@ Panther: Indeed, saying that the internet is bad is like saying that guns or robots are bad (stupid example, I know). A tool is a tool either way, and it’s up to you to decide whether you want to spend your life lurking on /b/ or communicating with your peers on a form of media that you enjoy.

@ M12: I’m definitely counting on that, and I’m hoping you’re right. I doubt I could have handled something like blogging a few years ago, what with the potential for both anonymous praise and harsh criticism, but I’m fine with it now, and I hope that the same will happen as I grow older.

@ GNdynames: I also believe that socializing online can wind up helping your in real life, especially when you’re a naturally quiet person; it’s a good way to get to “talk” to people without having all of the pressures of a real-life conversation. Yamazaki should have just downloaded MSN for Sato instead of turning him into a lolicon. …Then again, a lot of solutions would have been better than that >_>

@ M12 (again): Finally, someone who acknowledges that age makes a difference! The ‘sphere is comprised mainly of university students, whom, from what I’ve seen, don’t have as many pressures when it comes to socializing. High school really can becomes difficult, especially when hardly anyone shares your hobbies. When you’re an adult, I hope and assume that you can meet like-minded people and talk about what you want without having to worry about the cluster of basketball players in front of the school or the cluster of anime club members watching Inuyasha in the basement.

@ ghostlightning: Actually, that’s not a bad idea. A couple of the conversations I had IRL within the last month or so actually did give me ideas for new posts that I probably wouldn’t have gotten otherwise. And with the same people reading the same thoughts over and over again, it’s only a matter of time before we’re unable to think of anything new by ourselves.

@ Blowfish: Don’t worry, it’s all relevant anyhow :P
Like Panther said, technology can be as much of a blessing as a curse, and it really is up to how you choose to use it. Also, I recall my parents mentioning something to me a few years ago about how it’s good to have a few close friends rather than a class full of acquaintances, and while I could hardly understand it at the time, it’s starting to make a lot more sense now. Some people need to know everyone, and that’s fine, but there’s nothing wrong with having only a couple good friends either. Like I said, I hardly talk to anyone at school, but the people I do talk to always provide interesting conversations, sometimes even entering the topic of anime and giving me ideas for posts!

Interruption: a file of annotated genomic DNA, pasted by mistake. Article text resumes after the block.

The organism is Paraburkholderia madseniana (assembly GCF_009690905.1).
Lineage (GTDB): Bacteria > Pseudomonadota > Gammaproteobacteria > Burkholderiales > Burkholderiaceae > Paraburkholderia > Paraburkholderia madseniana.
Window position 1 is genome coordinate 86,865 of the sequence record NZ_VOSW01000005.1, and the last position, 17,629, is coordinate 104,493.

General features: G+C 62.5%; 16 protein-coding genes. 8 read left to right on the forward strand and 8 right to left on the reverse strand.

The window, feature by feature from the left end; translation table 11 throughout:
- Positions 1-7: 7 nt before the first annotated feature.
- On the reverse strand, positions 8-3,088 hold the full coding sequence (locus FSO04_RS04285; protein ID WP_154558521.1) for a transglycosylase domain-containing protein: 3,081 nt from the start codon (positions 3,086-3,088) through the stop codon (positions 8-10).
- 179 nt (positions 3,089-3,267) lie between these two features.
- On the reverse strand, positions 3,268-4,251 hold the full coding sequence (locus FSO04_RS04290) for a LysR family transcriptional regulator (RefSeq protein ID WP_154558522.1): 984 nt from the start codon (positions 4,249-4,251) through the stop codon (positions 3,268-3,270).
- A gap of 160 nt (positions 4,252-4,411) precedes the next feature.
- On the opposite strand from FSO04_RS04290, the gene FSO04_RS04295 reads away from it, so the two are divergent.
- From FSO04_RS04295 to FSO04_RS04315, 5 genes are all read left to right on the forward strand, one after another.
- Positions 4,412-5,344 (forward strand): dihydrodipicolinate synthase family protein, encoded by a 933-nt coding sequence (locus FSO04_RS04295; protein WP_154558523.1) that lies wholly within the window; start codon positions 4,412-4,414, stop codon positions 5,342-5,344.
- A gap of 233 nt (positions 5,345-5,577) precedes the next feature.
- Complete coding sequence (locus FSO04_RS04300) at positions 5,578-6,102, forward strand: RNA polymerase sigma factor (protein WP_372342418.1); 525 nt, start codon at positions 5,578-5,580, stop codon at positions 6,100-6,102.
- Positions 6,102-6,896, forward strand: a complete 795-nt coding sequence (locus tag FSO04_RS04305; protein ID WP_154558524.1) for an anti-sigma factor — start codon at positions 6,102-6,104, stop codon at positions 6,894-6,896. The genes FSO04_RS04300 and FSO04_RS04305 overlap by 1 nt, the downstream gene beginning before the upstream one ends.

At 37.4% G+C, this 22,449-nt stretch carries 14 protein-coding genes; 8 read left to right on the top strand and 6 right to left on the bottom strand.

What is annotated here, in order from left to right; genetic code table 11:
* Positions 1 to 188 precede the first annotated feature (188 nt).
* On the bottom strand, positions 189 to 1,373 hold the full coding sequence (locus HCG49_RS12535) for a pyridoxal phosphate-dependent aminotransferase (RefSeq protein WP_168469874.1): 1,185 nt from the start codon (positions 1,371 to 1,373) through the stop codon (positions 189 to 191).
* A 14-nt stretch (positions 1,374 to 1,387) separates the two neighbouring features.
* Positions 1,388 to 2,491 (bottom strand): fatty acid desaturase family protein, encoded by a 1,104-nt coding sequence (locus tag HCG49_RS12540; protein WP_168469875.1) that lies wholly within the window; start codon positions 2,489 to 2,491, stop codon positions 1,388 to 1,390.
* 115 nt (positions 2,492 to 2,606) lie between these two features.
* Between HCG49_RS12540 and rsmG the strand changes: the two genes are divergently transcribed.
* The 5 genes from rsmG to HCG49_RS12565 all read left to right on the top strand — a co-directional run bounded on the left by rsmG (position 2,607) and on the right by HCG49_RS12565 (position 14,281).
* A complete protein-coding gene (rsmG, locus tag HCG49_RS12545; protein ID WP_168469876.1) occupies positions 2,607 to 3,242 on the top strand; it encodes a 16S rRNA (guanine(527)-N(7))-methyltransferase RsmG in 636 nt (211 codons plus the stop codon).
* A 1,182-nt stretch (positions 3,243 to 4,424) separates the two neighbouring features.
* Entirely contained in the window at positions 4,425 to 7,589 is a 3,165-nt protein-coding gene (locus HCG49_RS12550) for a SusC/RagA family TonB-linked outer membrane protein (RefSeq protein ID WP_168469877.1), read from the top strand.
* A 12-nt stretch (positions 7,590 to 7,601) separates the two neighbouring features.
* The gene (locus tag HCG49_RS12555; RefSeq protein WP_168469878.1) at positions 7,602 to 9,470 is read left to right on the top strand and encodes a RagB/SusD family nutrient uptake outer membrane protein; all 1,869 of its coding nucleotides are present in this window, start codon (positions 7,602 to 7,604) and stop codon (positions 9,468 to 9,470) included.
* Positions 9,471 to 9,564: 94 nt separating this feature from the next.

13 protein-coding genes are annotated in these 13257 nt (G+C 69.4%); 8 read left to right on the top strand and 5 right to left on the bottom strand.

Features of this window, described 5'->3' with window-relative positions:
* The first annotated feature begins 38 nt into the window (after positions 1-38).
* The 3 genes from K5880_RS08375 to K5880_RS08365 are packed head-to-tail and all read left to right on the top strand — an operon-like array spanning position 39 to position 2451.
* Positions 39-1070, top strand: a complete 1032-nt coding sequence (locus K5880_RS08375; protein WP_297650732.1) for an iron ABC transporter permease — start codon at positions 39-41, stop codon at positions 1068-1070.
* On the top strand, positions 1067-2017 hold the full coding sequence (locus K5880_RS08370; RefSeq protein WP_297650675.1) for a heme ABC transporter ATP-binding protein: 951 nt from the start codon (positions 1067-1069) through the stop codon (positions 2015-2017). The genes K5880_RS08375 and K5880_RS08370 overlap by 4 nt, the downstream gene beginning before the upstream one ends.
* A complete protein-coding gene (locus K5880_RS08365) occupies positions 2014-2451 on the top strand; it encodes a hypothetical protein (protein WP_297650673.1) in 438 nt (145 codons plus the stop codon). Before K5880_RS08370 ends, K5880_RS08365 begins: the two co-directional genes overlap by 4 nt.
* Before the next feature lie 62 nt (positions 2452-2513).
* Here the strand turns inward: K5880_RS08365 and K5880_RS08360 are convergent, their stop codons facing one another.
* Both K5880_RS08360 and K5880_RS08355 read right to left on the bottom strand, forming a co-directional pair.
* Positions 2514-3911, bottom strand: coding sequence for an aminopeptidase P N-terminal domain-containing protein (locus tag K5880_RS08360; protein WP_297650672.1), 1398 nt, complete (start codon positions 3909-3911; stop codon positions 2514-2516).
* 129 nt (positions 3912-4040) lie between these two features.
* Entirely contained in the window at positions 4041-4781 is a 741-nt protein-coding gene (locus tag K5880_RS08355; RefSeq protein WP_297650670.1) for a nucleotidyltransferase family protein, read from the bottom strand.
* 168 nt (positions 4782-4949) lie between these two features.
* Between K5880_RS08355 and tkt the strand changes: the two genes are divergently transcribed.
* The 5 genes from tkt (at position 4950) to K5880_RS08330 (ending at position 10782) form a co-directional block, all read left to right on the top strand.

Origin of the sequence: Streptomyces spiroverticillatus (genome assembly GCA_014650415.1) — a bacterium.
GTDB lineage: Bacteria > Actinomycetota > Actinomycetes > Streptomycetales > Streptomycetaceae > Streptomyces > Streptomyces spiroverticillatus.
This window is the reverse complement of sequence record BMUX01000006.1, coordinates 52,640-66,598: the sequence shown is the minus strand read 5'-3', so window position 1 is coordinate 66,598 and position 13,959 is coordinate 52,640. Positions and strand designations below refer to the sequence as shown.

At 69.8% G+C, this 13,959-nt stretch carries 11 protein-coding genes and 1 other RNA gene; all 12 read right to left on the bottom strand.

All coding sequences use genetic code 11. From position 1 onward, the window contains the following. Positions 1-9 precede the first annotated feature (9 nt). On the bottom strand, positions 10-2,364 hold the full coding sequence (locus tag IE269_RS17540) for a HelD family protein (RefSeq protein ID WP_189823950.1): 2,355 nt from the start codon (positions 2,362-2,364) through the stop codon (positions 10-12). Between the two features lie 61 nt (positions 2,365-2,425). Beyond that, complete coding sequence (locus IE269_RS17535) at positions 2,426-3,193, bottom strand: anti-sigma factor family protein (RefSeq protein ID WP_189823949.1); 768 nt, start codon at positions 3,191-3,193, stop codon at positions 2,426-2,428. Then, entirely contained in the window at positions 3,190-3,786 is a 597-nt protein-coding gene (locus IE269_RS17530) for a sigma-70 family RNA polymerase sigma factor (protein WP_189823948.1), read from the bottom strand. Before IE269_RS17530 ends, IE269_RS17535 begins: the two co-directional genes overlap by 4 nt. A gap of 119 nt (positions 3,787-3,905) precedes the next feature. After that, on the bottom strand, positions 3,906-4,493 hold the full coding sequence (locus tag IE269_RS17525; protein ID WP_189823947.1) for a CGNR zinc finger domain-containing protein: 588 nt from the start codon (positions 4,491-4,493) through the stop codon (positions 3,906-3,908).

usagijen January 2, 2009 at 3:11 am

I can totally relate with you on your conversations with your relatives, and gawd it feels so awkward not being able to sustain much of a conversation with them, heh. It’s always good to have some jokes or ‘latest news buzz’ with you in these situations, the perfect ice breaker.

Anyways, it’s but normal for people to seek ‘companions’, and in the case of otakus, one of the easiest ways to meet fellow fans is through the interwebz. Not to say that the internet directly affects how you communicate IRL, it just provides you with some sort of shortcut to socializing with people having the same interests as yours. In the end, just like our anime hobby, socializing on the internet is but one tiny portion of our lives, and we’d have to face Real Life people whether we like it or not. Now I don’t know if it’s got anything to do with the people I talk to online, but I found it rewarding to my RL conversations in general.

usagijens last blog post..2008/2009 Winter Anime Menu


M12 January 3, 2009 at 8:05 am

This is a very interesting topic. Yeah, I’d say age makes a difference. In my office, I’m the only “otaku”. My workmates know I’m a nerd, but they don’t mock me for it. Thinking back, how stupid was I/we to have teased people for having certain hobbies? The older you get, the less you worry about what others think. So yeah, fun times ahead :D.

M12s last blog post..V-ko @ K – Ebullient Future


Caitlin January 13, 2009 at 7:55 am

This is an excellent post and I found it quite interesting. For me, the internet has definitely been a blessing more than a curse. I agree that age makes a difference but part of that is attitude, or projected attitude. In a literary community I used to be part of, people often stayed away from newbies who wrote in l33t and had an aggressive manner. However, if someone of the same age as the aforementioned came in with readable posts and a friendly demeanor, no one cared about the age. Just like real life, it is, to some extent, how you present yourself. The internet just makes it easier because the first judgment, physical appearance, is gone.